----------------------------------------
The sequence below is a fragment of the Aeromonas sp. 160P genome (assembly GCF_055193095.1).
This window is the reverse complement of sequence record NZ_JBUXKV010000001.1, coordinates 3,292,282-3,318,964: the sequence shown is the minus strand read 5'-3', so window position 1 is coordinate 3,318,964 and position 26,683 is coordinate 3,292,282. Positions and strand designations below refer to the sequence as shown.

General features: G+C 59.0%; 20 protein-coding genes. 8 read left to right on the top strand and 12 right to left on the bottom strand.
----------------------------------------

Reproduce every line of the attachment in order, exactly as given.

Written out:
The sequence below is a fragment of the Aeromonas sp. 160P genome (assembly GCF_055193095.1).
This window is the reverse complement of sequence record NZ_JBUXKV010000001.1, coordinates 3,292,282-3,318,964: the sequence shown is the minus strand read 5'-3', so window position 1 is coordinate 3,318,964 and position 26,683 is coordinate 3,292,282. Positions and strand designations below refer to the sequence as shown.

General features: G+C 59.0%; 20 protein-coding genes. 8 read left to right on the top strand and 12 right to left on the bottom strand.